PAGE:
Kochi is no longer an international trading post, but the air remains thick with history and the smells of cardamom, pepper and ginger for sale in the spice shops. The European-era bungalows, with their terracotta roof tiles, and butter-yellow or mint-green façades, are still there, as are the waterfront spice warehouses, St Francis CSI Church (India’s oldest European church), Paradesi Synagogue and Mattancherry Palace.
Where to eat: the Old Courtyard does fine pasta and fish dishes, its catches coming from the Chinese fishing nets down the road (mains from £4; oldcourtyard.com).
Munnar: best for tea
In Munnar, the palm trees, sunny paddy fields and lazily flowing waters of Kerala’s plains give way to rushing waterfalls, mountain forests and moody weather. The overlapping hills of tea plantations, which seem to go on forever, are covered in an electric-green carpet of bushes that look like fluffy clouds.
Munnar produces about 10 per cent of the country’s tea, often served black, its flavour subtle and nuanced. The British made this area a summer retreat before recognising its suitability for tea production due to its weather, elevation and terrain (hills must slant at 45 degrees, among other things). With Tamil workers, the British broke through the forest to plant tea and lay a mountain rail line. More than 100 years later, most plantations are run by the Kanan Devan Hills Plantations Company, a co-operative owned by 12,000 worker-shareholders.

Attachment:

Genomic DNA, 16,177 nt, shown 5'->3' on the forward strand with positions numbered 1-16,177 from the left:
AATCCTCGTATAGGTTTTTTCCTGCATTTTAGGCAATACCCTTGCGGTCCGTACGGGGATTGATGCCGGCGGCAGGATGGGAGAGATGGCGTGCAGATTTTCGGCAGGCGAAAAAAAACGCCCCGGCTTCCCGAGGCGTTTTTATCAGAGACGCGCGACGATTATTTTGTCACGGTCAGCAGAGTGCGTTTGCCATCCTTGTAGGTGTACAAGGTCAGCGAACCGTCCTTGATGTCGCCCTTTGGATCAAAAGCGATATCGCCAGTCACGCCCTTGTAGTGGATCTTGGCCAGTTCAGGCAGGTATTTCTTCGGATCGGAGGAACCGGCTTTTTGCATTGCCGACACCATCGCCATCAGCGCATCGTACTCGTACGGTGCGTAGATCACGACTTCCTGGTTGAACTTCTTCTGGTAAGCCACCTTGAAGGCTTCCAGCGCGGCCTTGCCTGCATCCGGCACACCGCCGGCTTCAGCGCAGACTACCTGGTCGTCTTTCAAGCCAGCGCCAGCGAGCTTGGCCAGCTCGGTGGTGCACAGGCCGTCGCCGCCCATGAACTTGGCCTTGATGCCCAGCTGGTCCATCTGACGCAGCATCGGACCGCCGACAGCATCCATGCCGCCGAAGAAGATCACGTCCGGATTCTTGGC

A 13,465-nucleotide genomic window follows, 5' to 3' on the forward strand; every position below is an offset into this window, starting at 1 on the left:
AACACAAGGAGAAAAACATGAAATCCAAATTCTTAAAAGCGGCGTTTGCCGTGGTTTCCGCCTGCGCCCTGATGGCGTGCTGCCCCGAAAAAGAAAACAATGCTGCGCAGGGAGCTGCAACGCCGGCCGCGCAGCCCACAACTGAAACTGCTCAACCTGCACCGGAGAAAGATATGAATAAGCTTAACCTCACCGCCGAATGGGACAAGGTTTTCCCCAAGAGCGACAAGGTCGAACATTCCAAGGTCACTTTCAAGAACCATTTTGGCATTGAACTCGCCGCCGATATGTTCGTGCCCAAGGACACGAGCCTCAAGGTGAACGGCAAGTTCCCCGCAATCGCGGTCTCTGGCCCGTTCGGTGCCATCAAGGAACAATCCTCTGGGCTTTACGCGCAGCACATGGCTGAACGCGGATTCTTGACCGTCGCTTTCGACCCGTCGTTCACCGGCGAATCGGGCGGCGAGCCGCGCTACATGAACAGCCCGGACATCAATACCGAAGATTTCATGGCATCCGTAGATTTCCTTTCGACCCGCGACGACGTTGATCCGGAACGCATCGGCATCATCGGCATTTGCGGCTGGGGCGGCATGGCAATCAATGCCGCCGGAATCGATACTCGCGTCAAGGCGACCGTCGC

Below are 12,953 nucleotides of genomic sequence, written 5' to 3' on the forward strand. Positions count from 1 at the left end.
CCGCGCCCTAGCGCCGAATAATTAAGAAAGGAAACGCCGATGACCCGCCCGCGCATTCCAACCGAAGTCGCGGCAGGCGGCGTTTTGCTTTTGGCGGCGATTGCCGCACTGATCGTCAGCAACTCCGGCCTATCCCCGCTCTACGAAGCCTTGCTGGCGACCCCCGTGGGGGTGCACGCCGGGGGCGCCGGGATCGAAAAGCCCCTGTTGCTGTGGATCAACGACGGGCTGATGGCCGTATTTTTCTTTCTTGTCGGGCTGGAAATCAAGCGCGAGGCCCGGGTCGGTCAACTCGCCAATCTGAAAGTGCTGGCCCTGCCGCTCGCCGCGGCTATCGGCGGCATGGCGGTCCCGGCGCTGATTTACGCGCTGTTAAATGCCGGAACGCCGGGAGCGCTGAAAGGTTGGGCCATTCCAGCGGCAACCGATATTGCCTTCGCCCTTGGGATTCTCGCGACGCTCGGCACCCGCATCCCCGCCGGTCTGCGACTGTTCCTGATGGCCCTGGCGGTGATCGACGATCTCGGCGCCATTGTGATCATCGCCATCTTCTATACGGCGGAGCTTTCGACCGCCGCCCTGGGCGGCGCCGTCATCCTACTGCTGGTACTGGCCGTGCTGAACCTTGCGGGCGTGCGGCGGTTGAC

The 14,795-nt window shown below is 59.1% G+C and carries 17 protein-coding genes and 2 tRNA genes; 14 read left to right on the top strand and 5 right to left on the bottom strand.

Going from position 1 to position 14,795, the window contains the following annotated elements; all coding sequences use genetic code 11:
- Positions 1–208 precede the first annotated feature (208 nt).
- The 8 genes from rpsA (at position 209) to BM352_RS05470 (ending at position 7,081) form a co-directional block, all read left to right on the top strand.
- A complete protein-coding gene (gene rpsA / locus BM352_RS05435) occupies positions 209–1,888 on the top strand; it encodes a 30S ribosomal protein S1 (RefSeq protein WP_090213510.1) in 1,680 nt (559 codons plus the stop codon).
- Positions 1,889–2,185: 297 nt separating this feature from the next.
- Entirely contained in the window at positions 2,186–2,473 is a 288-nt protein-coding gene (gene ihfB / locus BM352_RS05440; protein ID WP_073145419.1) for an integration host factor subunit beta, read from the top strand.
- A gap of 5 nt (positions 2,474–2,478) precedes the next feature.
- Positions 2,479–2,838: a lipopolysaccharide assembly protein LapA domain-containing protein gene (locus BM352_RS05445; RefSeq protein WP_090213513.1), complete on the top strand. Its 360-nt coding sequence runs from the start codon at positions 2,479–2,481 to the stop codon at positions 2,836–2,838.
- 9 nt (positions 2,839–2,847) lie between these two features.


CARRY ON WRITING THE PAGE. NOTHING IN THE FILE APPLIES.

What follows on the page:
Learn more: find tea, spices and history at munnar.com.
Where to eat: the restaurant at Blackberry Hills, along Bison Valley Road in Pothamedu, has Keralan and North Indian dishes served with phulka - the traditional Keralan roti (mains from £2; blackberryresorts.com).
Wayanad: best for wildlife
When a sambar deer thinks it’s about to be killed by a tiger, it makes a piercing noise between a shriek and a burp. But this deer is frozen as she stares at the Royal Bengal slinking past dry shrubs nearby. She’s lucky: the tiger is licking his chops, which means he’s just eaten, and is now only looking for a spot to take a nap.
Royal Bengal tigers are endangered and many people visit India’s wildlife reserves without spotting one. Yet their numbers here have been steadily climbing since the Nilgiri Biosphere Reserve was created in 1986. The sanctuary spills across Kerala, Tamil Nadu and Karnataka, and has been relatively successful in preserving the area’s many endangered creatures. Nilgiri comprises six protected areas, from the forests of Wayanad Wildlife Sanctuary, with its teak, sandalwood and eucalyptus groves, to the dry meadows of its Karnatakan neighbour, Bandipur National Park. It’s common to see peacocks, families of spotted deer and gray langurs, wild boar, monitor lizards, grey mongooses, kaleidoscopically coloured birds, and some of the reserve’s thousands of elephants. Tiger and leopard sightings are for the lucky, and only one black panther has been spotted.
Where to eat: at the Tranquil resort, Western and Keralan dishes, and coffee, are served buffet-style.
This is an excerpt from a longer article, by Amy Karafin, that first appeared in Lonely Planet Magazine.